The Battle of the Somme was the regiment's first major engagement, and during an assault that lasted approximately 30 minutes the regiment was all but wiped out. Purchased in 1921 by the people of Newfoundland, the memorial site is the largest battalion memorial on the Western Front, and the largest area of the Somme battlefield that has been preserved. Along with preserved trench lines, there are a number of memorials and cemeteries contained within the site.

Officially opened by British Field Marshal Earl Haig in 1925, the memorial site is one of only two National Historic Sites of Canada located outside of Canada. The memorial site and experience of the Newfoundland Regiment at Beaumont-Hamel has come to represent the Newfoundland First World War experience. As a result, it has become a Newfoundland symbol of sacrifice and a source of identity.

During the First World War, Newfoundland was a largely rural Dominion of the British Empire with a population of 240,000, and not yet part of Canada. The outbreak of the First World War in 1914 led the Government of Newfoundland to recruit a force for service with the British Army.

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Bombcarpiquet.jpg
Operation Windsor was a Canadian offensive launched as part of the Battle of Normandy during World War II. Taking place between 4–5 July 1944, the attack was undertaken by the 3rd Canadian Infantry Division in an attempt to capture the Norman town of Carpiquet and the adjacent airfield from German forces. The attack was originally intended to take place during the later stages of Operation Epsom, as a means of protecting the eastern flank of the main assault. It was postponed and launched the following week.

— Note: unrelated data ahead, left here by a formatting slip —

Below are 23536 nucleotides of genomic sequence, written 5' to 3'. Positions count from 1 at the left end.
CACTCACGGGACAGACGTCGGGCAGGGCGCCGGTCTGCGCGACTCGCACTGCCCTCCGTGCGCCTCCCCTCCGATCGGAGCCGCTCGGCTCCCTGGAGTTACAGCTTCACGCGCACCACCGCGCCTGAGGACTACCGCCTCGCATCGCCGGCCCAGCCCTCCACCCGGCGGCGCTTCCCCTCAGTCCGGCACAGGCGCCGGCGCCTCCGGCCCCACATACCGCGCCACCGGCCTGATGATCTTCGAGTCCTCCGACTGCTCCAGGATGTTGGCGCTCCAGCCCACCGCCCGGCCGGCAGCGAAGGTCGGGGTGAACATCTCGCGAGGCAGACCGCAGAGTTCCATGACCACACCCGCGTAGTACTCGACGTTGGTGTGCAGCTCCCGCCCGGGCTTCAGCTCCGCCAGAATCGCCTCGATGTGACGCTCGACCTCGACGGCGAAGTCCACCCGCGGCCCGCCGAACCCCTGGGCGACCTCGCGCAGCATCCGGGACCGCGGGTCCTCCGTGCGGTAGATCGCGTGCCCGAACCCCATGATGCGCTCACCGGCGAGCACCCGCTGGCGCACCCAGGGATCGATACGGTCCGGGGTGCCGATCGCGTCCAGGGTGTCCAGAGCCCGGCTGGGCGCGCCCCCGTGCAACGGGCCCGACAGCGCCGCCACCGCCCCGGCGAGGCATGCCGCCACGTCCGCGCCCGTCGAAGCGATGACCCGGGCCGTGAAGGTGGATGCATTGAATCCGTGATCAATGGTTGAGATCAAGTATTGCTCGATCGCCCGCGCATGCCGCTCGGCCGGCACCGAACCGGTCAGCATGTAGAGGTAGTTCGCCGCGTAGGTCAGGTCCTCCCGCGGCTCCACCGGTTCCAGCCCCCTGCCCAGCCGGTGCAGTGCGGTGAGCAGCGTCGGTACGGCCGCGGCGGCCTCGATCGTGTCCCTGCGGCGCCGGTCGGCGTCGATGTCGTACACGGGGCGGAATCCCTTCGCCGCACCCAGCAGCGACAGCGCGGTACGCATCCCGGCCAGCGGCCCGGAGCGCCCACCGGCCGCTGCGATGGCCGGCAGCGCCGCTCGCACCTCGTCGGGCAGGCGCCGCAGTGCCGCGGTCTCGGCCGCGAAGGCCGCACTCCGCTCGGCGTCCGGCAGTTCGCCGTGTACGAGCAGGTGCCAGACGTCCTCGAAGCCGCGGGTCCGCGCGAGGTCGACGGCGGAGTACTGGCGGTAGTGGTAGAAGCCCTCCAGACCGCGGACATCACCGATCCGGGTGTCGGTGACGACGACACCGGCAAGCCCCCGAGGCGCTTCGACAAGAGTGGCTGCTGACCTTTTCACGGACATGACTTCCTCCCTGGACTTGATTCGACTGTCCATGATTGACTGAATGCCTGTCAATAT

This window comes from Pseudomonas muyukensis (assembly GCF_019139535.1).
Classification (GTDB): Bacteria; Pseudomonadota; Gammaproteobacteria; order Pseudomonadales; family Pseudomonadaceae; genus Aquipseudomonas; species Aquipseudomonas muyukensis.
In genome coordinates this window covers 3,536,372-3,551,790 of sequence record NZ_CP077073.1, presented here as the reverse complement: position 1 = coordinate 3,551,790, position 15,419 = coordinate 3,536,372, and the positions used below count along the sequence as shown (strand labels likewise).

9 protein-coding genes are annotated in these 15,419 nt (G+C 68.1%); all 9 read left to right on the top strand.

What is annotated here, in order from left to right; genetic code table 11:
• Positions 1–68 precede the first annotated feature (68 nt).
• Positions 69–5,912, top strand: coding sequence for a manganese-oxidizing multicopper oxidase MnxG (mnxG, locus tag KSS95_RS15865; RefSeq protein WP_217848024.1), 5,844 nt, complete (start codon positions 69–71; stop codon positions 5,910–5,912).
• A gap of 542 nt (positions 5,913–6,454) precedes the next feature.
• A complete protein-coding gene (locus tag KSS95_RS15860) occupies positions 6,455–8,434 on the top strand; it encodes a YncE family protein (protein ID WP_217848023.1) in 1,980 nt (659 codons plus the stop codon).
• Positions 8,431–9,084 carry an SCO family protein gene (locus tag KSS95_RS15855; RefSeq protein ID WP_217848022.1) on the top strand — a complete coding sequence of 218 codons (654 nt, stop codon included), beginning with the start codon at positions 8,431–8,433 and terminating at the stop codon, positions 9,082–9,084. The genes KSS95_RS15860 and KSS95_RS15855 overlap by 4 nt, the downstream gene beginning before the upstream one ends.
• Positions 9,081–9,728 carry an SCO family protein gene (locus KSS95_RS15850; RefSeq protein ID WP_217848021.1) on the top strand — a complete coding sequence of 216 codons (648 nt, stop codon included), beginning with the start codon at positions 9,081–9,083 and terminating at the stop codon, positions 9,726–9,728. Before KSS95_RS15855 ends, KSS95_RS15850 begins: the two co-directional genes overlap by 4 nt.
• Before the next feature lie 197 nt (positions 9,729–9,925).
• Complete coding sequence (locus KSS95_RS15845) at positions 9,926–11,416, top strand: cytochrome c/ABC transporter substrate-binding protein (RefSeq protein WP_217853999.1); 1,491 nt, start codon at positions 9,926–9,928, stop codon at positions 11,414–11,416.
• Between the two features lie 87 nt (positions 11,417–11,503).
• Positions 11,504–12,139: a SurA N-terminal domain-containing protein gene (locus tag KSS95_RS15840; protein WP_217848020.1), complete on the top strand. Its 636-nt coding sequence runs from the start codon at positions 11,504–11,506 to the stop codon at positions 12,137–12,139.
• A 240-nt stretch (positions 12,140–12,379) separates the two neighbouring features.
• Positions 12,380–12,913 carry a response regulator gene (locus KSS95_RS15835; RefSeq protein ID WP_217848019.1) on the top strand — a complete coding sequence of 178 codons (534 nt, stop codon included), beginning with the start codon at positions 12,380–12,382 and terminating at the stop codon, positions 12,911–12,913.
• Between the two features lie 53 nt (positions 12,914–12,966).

On 4 July 1944, four battalions of the 3rd Canadian Infantry Division attacked Carpiquet in conjunction with flanking attacks by armoured regiments of the 2nd Canadian Armoured Brigade. Although the 8th Canadian Infantry Brigade succeeded in capturing Carpiquet by mid-afternoon, heavy resistance to the south prevented the airfield from being captured—despite significant Allied armour and air support. The following day, Canadian forces defeated multiple German counterattacks and succeeded in holding Carpiquet in preparation for British attacks on Caen as part of Operation Charnwood.

Three days after Operation Windsor ended, full-scale attacks on Caen were renewed, with the 3rd Canadian Infantry Division taking part in Operation Charnwood. On 9 July, the 8th Canadian Infantry Brigade succeeded in capturing Carpiquet airfield, as 450 aircraft of the Royal Air Force bombed the town in preparation for a full assault. By 11 July, the northern half of Caen had been seized by British forces, the remainder of the town had been leveled.

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Francis Pegahmagabow.jpg
Francis Pegahmagabow MM & Two Bars, (March 9, 1891 – August 5, 1952) was the First Nation soldier most highly decorated for bravery in Canadian military history and the most effective sniper of World War I. Three times awarded the Military Medal and seriously wounded, he was an expert marksman and scout, credited with killing 378 Germans and capturing 300 more. Later in life, he served as chief and a councilor for the Wasauksing First Nation, and as an activist and leader in several First Nations organizations. He corresponded with and met other noted aboriginal figures including Fred Loft, Jules Sioui, Andrew Paull and John Tootoosis.